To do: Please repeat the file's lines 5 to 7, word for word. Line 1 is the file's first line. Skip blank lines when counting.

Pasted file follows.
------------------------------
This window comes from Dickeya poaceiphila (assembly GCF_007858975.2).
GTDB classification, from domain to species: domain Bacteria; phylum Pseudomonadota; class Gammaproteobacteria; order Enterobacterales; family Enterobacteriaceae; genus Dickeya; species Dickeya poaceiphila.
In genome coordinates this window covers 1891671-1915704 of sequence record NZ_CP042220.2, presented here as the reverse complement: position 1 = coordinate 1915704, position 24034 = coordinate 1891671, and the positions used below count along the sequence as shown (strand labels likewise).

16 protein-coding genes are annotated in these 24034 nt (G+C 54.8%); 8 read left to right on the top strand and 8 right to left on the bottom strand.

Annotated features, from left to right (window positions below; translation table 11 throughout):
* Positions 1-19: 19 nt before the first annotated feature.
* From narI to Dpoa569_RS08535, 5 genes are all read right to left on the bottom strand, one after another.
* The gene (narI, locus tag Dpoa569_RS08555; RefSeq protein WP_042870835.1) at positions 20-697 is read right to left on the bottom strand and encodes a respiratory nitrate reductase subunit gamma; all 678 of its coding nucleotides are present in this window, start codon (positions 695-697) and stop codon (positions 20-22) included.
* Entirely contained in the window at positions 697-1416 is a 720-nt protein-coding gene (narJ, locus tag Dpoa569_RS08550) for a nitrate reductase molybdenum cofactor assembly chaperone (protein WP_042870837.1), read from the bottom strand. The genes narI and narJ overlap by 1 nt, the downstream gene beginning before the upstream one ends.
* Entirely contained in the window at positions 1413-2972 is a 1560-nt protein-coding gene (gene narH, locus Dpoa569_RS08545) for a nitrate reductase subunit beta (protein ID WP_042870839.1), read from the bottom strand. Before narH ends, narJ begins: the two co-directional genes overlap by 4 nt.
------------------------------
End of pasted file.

Annotated features, from left to right (window positions below; translation table 11 throughout):
* Positions 1-19: 19 nt before the first annotated feature.
* From narI to Dpoa569_RS08535, 5 genes are all read right to left on the bottom strand, one after another.